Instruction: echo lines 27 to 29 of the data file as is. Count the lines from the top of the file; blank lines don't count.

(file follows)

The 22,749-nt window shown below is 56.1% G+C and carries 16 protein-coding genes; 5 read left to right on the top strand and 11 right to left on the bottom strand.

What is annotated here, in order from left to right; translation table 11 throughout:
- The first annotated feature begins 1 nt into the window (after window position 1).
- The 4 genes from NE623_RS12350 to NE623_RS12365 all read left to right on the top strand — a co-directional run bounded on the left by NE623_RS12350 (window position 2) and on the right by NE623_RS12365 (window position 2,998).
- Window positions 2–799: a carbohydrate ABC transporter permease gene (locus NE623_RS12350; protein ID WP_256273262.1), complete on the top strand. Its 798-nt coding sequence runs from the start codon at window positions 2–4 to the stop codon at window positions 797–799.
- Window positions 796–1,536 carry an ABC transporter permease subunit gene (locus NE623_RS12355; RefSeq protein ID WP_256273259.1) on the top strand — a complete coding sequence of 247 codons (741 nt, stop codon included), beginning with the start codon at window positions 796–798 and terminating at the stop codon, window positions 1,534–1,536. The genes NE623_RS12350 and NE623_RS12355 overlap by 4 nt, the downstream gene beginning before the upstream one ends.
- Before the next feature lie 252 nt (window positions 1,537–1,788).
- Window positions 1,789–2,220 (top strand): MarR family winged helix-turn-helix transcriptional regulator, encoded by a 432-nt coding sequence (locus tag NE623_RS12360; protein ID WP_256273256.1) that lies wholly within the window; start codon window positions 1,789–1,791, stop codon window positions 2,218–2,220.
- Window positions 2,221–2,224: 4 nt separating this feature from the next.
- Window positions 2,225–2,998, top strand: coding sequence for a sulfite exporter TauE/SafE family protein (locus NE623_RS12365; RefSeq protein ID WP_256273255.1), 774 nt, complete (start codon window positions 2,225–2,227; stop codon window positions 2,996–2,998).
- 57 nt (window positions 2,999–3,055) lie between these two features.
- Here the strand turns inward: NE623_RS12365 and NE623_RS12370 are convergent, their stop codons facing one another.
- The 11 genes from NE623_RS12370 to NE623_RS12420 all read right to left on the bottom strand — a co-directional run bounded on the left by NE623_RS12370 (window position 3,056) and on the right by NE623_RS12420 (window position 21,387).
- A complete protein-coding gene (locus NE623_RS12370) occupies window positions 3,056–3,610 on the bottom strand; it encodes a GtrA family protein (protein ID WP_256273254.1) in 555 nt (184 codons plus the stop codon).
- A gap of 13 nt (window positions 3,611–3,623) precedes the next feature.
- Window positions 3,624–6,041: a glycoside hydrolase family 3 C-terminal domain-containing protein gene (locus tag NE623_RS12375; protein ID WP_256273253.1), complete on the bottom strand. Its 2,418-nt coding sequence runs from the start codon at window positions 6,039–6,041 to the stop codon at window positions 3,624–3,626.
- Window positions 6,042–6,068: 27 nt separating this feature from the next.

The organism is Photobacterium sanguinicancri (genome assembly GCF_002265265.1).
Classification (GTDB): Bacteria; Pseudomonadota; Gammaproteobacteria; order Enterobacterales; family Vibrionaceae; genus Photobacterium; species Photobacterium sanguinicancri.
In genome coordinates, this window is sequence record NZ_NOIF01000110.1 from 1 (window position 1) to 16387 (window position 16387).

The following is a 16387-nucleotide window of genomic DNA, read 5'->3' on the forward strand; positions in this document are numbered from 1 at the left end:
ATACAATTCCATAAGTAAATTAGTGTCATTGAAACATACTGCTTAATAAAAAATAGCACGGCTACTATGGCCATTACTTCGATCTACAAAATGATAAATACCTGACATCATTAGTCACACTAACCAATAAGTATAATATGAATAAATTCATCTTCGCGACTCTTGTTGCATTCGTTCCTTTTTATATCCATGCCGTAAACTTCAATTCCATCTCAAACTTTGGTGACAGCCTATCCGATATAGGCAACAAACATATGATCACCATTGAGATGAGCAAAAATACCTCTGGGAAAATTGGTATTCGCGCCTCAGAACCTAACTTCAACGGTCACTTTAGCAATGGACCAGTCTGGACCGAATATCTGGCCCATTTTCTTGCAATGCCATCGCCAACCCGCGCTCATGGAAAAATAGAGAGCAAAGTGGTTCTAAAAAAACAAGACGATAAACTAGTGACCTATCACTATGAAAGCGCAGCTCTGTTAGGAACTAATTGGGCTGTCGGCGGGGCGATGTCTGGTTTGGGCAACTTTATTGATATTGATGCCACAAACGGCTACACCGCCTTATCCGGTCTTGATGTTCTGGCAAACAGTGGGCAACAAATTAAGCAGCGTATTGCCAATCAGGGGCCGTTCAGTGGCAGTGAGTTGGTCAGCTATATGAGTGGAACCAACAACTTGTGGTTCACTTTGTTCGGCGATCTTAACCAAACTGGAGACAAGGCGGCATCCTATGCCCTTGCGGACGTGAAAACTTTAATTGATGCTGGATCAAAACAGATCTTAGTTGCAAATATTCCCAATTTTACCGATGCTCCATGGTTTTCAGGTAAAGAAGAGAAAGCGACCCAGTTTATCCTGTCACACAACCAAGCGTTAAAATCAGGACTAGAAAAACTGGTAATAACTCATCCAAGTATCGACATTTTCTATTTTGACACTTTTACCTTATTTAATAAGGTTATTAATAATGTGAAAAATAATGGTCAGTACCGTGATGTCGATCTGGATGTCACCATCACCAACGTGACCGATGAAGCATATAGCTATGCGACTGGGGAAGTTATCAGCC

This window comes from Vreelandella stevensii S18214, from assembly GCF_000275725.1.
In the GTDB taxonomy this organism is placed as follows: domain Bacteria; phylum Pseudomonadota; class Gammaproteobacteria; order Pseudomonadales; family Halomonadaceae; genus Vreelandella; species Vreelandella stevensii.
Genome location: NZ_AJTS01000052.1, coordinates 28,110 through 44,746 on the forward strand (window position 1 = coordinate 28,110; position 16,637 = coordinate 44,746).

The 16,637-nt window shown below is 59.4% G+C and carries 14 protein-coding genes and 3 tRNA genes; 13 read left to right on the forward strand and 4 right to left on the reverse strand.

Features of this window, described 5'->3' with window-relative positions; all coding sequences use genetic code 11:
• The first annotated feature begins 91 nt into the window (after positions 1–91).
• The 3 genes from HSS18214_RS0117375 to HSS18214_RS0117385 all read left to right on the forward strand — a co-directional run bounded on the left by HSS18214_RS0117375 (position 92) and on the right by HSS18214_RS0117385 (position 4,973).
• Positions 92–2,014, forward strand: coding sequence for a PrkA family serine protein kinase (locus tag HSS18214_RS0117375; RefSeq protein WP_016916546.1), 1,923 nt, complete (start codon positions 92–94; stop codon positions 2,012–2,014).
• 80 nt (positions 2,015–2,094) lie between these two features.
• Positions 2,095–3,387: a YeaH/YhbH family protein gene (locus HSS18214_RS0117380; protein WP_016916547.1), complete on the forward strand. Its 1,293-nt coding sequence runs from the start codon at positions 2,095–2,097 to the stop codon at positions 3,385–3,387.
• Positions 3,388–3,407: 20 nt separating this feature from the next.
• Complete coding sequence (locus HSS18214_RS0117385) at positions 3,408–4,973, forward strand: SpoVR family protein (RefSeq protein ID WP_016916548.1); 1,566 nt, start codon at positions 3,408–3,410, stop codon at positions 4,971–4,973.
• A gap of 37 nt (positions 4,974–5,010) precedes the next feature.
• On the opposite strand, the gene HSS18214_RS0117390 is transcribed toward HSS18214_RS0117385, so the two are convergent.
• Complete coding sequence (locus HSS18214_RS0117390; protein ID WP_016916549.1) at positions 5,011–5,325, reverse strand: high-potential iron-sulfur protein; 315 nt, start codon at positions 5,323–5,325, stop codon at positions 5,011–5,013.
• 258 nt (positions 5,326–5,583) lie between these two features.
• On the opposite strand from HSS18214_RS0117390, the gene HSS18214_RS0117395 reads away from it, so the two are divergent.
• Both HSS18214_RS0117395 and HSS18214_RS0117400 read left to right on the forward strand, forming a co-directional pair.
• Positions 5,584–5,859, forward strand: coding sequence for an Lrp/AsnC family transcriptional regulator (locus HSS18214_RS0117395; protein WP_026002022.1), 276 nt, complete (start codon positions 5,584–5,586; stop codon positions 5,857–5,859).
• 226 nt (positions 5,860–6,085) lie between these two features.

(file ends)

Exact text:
Features of this window, described 5'->3' with window-relative positions; all coding sequences use genetic code 11:
• The first annotated feature begins 91 nt into the window (after positions 1–91).
• The 3 genes from HSS18214_RS0117375 to HSS18214_RS0117385 all read left to right on the forward strand — a co-directional run bounded on the left by HSS18214_RS0117375 (position 92) and on the right by HSS18214_RS0117385 (position 4,973).